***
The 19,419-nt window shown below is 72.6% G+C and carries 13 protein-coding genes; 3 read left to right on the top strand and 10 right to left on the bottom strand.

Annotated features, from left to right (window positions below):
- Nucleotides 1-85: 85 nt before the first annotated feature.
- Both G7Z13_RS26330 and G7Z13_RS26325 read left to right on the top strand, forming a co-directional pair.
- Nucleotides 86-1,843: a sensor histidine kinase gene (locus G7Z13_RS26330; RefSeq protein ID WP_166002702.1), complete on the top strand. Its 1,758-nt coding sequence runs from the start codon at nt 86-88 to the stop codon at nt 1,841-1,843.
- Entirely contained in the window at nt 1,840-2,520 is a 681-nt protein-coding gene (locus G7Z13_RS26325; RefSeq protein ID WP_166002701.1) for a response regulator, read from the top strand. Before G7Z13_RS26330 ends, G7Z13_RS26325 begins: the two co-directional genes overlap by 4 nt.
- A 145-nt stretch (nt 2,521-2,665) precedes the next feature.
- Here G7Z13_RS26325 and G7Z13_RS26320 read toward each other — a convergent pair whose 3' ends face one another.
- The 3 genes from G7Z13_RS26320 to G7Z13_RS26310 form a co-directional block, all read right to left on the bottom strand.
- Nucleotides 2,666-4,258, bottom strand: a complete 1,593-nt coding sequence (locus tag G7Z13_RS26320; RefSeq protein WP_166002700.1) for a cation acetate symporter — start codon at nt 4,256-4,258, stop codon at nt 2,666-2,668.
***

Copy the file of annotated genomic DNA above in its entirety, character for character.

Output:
The 19,419-nt window shown below is 72.6% G+C and carries 13 protein-coding genes; 3 read left to right on the top strand and 10 right to left on the bottom strand.

Annotated features, from left to right (window positions below):
- Nucleotides 1-85: 85 nt before the first annotated feature.
- Both G7Z13_RS26330 and G7Z13_RS26325 read left to right on the top strand, forming a co-directional pair.
- Nucleotides 86-1,843: a sensor histidine kinase gene (locus G7Z13_RS26330; RefSeq protein ID WP_166002702.1), complete on the top strand. Its 1,758-nt coding sequence runs from the start codon at nt 86-88 to the stop codon at nt 1,841-1,843.
- Entirely contained in the window at nt 1,840-2,520 is a 681-nt protein-coding gene (locus G7Z13_RS26325; RefSeq protein ID WP_166002701.1) for a response regulator, read from the top strand. Before G7Z13_RS26330 ends, G7Z13_RS26325 begins: the two co-directional genes overlap by 4 nt.
- A 145-nt stretch (nt 2,521-2,665) precedes the next feature.
- Here G7Z13_RS26325 and G7Z13_RS26320 read toward each other — a convergent pair whose 3' ends face one another.
- The 3 genes from G7Z13_RS26320 to G7Z13_RS26310 form a co-directional block, all read right to left on the bottom strand.
- Nucleotides 2,666-4,258, bottom strand: a complete 1,593-nt coding sequence (locus tag G7Z13_RS26320; RefSeq protein WP_166002700.1) for a cation acetate symporter — start codon at nt 4,256-4,258, stop codon at nt 2,666-2,668.